In the wake of a contemporary release like Sam Mendes’ Skyfall, one can’t help but revel in the absolute brilliance achieved in the action-oriented North by Northwest. If Psycho was Hitchcock’s treatment and reassessment of horror films, North by Northwest deconstructs the meaning of an action film. This is a film that perpetually moves, giving way to the notion that contemporary blockbuster need to pursue incessant action sequences to please audience’s visceral sensations. But what many contemporary filmmakers forget is that North by Northwest achieves thematic relevancy – everything from Hitchcock’s prior utilization of mistaken identities, misguided parental affection, and queer politics are explored. Some may dismiss the film as light, which is compounded slightly by being released in between two of Hitchcock’s most creatively inventive films, but North by Northwest achieves the harmonious balance of exploring a rich thematic terrain, having the formal integrity to realize this beautifully, and just being damn entertaining as a result.
With a filmography that exalts formal perfection, Hitchcock’s technique never quite reached the heights of excellence displayed in Notorious. In one of my favorite examples of camera technique, Hitchcock amplifies tension by moving through the chambers of a lavish party. The audience sees the crowd as Hitchcock glosses over the festivities. He’s interested in one room and one person. So he continues to move diligently, calibrating and aware of his spatial setting, as he moves above the stairs, and finds Ingrid Bergman. The narrative demands her to there to smuggle a key, but the particulars of her being there are insignificant – it’s all a McGuffin to develop tension and reel you in.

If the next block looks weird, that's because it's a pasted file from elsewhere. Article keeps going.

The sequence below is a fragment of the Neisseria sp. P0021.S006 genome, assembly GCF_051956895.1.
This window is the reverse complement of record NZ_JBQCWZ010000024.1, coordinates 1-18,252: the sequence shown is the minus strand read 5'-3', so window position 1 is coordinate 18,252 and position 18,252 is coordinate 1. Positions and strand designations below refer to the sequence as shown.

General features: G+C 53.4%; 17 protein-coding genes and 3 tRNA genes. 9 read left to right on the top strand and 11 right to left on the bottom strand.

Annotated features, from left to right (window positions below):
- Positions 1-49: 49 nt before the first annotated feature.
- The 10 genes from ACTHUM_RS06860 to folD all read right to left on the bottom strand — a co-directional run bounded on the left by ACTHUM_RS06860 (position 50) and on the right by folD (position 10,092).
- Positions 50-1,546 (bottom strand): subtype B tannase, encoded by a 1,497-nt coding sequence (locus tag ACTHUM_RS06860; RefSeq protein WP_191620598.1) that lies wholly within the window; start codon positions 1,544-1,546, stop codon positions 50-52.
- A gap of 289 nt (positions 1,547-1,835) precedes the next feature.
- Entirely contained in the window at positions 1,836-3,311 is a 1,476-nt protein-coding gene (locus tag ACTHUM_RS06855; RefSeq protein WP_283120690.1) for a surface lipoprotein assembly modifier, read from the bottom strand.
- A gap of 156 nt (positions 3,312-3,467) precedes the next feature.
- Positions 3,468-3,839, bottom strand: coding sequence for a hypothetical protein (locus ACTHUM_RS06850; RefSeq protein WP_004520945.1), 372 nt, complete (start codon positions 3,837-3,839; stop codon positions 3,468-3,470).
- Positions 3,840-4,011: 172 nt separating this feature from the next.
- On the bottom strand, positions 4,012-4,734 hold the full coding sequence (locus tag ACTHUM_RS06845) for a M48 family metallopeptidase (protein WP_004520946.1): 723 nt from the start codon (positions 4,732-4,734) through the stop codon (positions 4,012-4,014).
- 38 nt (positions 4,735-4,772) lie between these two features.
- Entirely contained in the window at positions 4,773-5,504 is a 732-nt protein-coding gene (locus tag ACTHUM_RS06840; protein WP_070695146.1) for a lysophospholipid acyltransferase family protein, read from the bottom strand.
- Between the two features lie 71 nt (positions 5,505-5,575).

Written during a time that demanded subtlety and a need for innuendo, Notorious is second only to my number one film in terms of its morbidity. Sexual despondency, cuckolding, flagrant alcoholism, hell, even Nazism are explored in this tumultuous piece of precision filmmaking. But the delicacy in which this is explored, and the demand that Hitchcock has on his audience to realize these concepts, have never been more expertly explored in his films.
Cited by Sight and Sound as being the greatest film ever made, I almost hesitate to follow the herd. But I cannot deny Vertigo’s excellence. It is flawed, but through its flaws are moments of such revelatory expressions of what it means to be human and the artistic integrity associated with realizing our placement in the world. Compounded by the nature of loss and the fluidity of identity, Vertigo could perhaps be faulted for taking on too much at once. But in its Technicolor display, a surrealist quality begins to feel evoked. The whole film begins to feel less like a picture guided by conventional narrative plights and more a dreamlike journey into the moral decay of a man burdened by the loss of the woman he loved and his incapability of combating his own fears.
Most have noted this as Hitchcock’s most personal picture, a realization of his own fears and ambitions. The notion of shaping a woman, in the manner in which a director shapes his actors, can be realized, coupled with additional outliers on the director’s celebrity. But what pulls me toward the film, and what I presume gravitates most others as well, is the relatable emotional landscape it treks. The palpable feeling of loss, the inability to overcome one’s own fears and the desire to adhere to an easy fix has all the sort of human qualities that many want to reject, but few are willing to admit.